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Here, you can learn the NCERT Class 12 Books Chemistry Unit 7- The p-Block Elements. Moreover, you can get the links for other chapters to download the links.
The Chapter Goes Like This-
ObjectivesAfter studying this Unit, you will be able to-
- Appreciate general trends in the chemistry of elements of groups 15,16,17 and 18
- Learn the preparation, properties and uses of dinitrogen and phosphorus and some of their important compounds
- Describe the preparation, properties and uses of dioxygen and ozone and chemistry of some simple oxides
- Know allotropic forms of sulphur, chemistry of its important compounds and the structures of its oxoacids
- Describe the preparation, properties and uses of chlorine and hydrochloric acid
- Know the chemistry of interhalogens and structures of oxoacids of halogens;
- Enumerate the uses of noble gases
- Appreciate the importance of these elements and their compounds in our day to day life
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Having learnt the chemistry of elements of Groups 13 and 14 of the p-block of periodic table in Class XI, you will learn the chemistry of the elements of subsequent groups in this Unit.
Group 15 includes nitrogen, phosphorus, arsenic, antimony, bismuth and moscovium.
As we go down the group, there is a shift from nonmetallic to metallic through metalloidic character.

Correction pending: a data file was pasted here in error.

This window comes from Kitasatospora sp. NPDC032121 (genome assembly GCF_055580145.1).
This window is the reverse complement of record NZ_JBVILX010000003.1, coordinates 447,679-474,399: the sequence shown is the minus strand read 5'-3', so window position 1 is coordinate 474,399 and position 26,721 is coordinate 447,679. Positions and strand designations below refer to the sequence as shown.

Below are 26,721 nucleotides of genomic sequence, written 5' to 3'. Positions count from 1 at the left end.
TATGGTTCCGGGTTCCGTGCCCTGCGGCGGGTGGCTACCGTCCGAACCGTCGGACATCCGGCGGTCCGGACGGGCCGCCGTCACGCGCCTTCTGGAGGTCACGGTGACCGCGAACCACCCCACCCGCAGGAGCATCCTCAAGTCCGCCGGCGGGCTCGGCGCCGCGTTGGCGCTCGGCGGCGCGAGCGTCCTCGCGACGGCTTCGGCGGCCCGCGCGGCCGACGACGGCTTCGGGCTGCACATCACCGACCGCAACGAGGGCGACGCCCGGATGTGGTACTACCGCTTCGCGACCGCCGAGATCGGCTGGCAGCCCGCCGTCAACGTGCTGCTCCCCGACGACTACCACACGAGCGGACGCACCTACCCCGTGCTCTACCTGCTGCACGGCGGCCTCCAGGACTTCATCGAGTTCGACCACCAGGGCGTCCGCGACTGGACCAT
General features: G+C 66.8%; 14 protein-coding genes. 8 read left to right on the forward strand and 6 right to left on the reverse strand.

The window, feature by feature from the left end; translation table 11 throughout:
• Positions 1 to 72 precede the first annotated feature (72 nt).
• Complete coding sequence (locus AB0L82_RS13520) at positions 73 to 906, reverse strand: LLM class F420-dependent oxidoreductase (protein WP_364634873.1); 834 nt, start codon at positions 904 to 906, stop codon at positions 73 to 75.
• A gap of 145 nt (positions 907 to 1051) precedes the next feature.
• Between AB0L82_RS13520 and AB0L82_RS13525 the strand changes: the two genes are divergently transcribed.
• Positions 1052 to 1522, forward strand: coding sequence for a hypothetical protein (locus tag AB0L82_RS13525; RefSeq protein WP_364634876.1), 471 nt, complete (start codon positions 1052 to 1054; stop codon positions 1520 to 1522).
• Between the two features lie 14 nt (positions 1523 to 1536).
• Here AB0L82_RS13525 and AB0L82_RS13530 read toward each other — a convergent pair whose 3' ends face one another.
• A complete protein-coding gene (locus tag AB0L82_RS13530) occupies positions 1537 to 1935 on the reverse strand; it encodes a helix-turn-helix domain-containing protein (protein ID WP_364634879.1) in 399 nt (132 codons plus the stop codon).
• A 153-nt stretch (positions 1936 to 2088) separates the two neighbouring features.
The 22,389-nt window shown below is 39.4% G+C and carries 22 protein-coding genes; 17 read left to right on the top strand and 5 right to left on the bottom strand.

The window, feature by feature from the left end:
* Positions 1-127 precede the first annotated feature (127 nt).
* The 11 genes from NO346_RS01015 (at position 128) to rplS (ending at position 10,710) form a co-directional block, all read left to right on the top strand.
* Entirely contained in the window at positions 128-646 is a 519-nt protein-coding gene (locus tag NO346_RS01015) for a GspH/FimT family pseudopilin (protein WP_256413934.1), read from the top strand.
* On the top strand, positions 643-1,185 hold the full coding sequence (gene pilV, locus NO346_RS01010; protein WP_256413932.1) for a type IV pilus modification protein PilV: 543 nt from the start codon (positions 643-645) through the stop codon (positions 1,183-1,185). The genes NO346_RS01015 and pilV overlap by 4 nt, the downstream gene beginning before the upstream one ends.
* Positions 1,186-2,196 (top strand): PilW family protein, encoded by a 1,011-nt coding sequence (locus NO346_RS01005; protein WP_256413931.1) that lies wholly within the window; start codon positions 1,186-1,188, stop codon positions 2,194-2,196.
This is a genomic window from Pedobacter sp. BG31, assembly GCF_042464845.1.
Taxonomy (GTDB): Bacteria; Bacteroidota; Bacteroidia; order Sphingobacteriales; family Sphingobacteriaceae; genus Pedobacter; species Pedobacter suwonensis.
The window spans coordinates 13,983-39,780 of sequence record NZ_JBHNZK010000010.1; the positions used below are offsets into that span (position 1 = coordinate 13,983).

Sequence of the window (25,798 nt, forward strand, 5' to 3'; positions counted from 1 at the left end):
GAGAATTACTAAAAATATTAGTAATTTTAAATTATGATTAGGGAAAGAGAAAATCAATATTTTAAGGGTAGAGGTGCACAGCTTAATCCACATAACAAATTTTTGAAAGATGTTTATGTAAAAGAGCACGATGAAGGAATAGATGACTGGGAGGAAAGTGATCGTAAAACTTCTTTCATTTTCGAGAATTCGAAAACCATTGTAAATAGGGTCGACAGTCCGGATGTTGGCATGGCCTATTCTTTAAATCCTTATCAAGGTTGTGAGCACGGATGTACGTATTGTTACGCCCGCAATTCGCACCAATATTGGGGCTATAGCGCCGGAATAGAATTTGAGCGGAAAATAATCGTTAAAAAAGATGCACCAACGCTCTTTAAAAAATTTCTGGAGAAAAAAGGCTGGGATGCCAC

Nitrogen and phosphorus are non-metals, arsenic and antimony metalloids, bismuth and moscovium are typical metals.
Group 15 Elements
Molecular nitrogen comprises 78% by volume of the atmosphere. In the earth’s crust, it occurs as sodium nitrate, NaNO3 (called Chile saltpetre) and potassium nitrate (Indian saltpetre). It is found in the form of proteins in plants and animals. Phosphorus occurs in minerals of the apatite family, Ca9(PO4)6. CaX2 (X = F, Cl or OH) (e.g., fluorapatite Ca9 (PO4)6. CaF2) which are the main components of phosphate rocks. Phosphorus is an essential constituent of animal and plant matter. It is present in bones as well as in living cells. Phosphoproteins are present in milk and eggs. Arsenic, antimony and bismuth are found mainly as sulphide minerals. Moscovium is a synthetic radioactive element. Its symbol is Mc, atomic number 115, atomic mass 289 and electronic configuration [Rn] 5f
146d107s27p3. Due to very short half life and availability in very little amount, its chemistry is yet to be established.
Here, except for moscovium, important atomic and physical properties of other elements of this group along with their electronic configurations are given in Table 7.1.
Trends of some of the atomic, physical and chemical properties of the group are discussed below.
The valence shell electronic configuration of these elements is ns2np3. The s orbital in these elements is completely filled and p orbitals are half-filled, making their electronic configuration extra stable.
Atomic and Ionic Radii
Covalent and ionic (in a particular state) radii increase in size down the group. There is a considerable increase in covalent radius from N to P. However, from As to Bi only a small increase in covalent radius is observed. This is due to the presence of completely filled d and/or f orbitals in heavier members.
Ionisation enthalpy decreases down the group due to gradual increase in atomic size. Because of the extra stable half-filled p orbitals electronic configuration and smaller size, the ionisation enthalpy of the group 15 elements is much greater than that of group 14 elements in the corresponding periods. The order of successive ionisation enthalpies, as expected is DiH1 < DiH2 < DiH3 (Table 7.1).
The electronegativity value, in general, decreases down the group with increasing atomic size. However, amongst the heavier elements, the difference is not that much pronounced.